BALMY- Basement Theatre – Review

At the Basement Theatre last Thursday night I observed what I would eventually attempt to describe as punk-rock theatre. As it turned out I could be excused of my misplaced but enthusiastic comparison, but on a plus side it was appropriate for a number of reasons. Firstly, like a good punk-rock show, the performance did not exceed one hour (it was approximately 40-50 minutes). More notably, it lacked pretension/extravagance and was executed with a type of persuasion that left me assured that I had seen something  quirky yet exceptional.

Balmy is a production by Holly Chappell and Tom Eason who have both recently graduated from Toi Whakaari: NZ School of Drama and subsequently formed their production company – Two Productions. Balmy is set in a funeral home and features five characters, four of which are played by Tom Eason himself. Roger the funeral home boss, Patricia the disengaged and  gossipy receptionist, Dave the hearse driver and the mysterious hitch-hiker. The lead character is played by Tai Berdinner Blades (TV 2’s Go Girls) who embodies the awkward but sweet Julie who works part time at the funeral home and wishes to learn more about the practice of embalming.

Throughout the performance the audience is reminded of the immense humanity that is hidden amongst the most subtle of creatures via an assortment of black comedy, philosophy and clever dialogue. Almost all the characters oppose the natural charm of Julie, who seems at home within her own imagination – until the enigmatic hitchhiker makes an appearance… The sound is looked after by the esteemed Thomas Press who complements the elements of uncertainty and curiosity and also provides a great backdrop for Dave the hearse driver’s weirdly humorous classical air guitar pieces.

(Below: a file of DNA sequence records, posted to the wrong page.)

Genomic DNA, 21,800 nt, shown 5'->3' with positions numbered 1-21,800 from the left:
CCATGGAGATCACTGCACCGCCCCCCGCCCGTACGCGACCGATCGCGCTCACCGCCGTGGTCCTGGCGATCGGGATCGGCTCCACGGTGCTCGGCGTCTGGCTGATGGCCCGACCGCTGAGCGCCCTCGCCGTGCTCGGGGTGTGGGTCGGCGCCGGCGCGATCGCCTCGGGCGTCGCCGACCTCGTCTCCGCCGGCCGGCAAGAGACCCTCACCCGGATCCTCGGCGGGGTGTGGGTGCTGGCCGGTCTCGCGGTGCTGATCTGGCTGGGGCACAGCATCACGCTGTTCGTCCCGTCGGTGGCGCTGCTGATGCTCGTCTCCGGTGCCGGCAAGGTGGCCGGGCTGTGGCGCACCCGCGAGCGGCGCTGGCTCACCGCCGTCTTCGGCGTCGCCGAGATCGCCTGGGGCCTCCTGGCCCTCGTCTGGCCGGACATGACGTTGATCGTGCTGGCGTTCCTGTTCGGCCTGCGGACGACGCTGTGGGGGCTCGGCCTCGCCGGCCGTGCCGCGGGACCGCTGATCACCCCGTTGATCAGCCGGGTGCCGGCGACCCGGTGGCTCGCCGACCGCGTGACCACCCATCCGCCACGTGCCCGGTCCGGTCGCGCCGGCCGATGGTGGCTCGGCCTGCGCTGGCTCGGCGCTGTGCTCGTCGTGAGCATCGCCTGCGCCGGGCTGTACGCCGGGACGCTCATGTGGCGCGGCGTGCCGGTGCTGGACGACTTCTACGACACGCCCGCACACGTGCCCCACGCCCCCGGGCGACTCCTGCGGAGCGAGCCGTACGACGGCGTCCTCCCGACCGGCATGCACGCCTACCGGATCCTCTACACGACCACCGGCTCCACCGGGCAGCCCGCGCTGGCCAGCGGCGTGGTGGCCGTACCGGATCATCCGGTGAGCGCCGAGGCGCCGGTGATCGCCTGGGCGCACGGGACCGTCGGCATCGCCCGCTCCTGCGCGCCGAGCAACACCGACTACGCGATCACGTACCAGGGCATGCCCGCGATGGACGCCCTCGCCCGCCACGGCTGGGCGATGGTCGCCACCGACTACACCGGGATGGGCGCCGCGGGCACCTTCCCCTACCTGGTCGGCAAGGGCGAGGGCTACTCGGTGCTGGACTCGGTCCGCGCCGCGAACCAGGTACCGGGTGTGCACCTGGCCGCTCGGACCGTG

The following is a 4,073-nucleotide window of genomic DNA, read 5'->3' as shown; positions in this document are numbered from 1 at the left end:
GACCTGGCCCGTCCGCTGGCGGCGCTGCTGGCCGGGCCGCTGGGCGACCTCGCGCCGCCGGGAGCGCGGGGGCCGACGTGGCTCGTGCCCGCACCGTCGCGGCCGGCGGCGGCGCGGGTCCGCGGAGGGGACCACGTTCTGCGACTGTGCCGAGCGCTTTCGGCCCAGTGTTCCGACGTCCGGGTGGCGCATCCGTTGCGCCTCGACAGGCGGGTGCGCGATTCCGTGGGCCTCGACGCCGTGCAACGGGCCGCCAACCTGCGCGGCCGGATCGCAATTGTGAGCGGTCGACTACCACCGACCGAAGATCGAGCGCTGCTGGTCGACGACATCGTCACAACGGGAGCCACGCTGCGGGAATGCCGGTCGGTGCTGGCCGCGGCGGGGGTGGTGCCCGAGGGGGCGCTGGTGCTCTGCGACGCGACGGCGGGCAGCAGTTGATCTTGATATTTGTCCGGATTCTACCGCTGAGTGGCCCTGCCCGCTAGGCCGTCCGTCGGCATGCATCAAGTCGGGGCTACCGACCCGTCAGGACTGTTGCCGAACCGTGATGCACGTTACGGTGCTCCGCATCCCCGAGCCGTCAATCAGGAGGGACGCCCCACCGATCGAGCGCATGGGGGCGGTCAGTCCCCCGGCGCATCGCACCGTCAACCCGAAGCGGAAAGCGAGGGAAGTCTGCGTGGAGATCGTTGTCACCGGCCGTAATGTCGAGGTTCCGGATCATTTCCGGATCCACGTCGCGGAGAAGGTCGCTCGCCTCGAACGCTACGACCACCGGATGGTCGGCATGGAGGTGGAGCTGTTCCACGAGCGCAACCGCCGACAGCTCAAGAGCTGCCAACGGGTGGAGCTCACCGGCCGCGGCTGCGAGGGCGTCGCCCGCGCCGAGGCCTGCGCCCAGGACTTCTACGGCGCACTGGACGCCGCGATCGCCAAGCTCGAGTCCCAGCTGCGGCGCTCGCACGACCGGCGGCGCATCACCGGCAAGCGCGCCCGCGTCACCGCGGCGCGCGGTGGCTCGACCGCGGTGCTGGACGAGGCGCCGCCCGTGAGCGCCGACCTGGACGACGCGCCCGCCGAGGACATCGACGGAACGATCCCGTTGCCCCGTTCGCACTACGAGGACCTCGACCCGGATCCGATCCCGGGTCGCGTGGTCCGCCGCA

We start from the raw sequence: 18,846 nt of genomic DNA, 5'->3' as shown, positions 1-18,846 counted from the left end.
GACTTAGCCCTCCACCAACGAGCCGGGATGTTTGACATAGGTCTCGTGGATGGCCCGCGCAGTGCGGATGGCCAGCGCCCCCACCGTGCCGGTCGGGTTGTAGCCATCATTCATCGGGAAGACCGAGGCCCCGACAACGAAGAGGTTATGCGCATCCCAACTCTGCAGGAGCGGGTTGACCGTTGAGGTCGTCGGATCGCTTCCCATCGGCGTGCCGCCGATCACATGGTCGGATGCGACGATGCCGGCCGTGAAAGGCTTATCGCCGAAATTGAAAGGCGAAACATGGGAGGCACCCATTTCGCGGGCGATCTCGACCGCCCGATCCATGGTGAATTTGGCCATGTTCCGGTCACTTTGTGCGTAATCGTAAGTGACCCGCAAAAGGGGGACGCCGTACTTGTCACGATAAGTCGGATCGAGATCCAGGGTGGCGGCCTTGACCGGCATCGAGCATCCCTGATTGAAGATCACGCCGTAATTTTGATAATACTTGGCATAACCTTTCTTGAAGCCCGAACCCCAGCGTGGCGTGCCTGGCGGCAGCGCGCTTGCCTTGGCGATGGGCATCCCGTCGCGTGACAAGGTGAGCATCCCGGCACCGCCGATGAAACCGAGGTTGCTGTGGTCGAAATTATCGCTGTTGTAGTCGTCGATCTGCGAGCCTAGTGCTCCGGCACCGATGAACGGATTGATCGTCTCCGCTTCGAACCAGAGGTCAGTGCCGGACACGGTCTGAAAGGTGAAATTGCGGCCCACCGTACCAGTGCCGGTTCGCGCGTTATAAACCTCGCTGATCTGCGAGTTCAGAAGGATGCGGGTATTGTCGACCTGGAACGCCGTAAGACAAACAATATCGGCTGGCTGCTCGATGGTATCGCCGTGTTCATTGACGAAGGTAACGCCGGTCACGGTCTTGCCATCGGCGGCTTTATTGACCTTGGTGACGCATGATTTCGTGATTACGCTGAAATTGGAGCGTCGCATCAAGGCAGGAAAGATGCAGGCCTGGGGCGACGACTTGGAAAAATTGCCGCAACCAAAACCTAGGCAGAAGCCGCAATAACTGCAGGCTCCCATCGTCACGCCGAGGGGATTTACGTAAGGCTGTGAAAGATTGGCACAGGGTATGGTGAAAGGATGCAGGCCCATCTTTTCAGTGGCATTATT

It is difficult to review a play like Balmy because of its lack of narrative closure and the nature of its ambiguity, but I loved it and felt comfortable leaving with a bunch of questions rather than answers. My mind was a bit frazzled but I was content that what I saw was real and strived for something beyond mere entertainment; just like a punk-rock show aye.  Make sure you keep your eyes peeled for more gems from the Two Productions crew, and, if you die in the meantime I now know of an apprentice embalmer that could do you a great deal.

Reviewed by Ben Blackman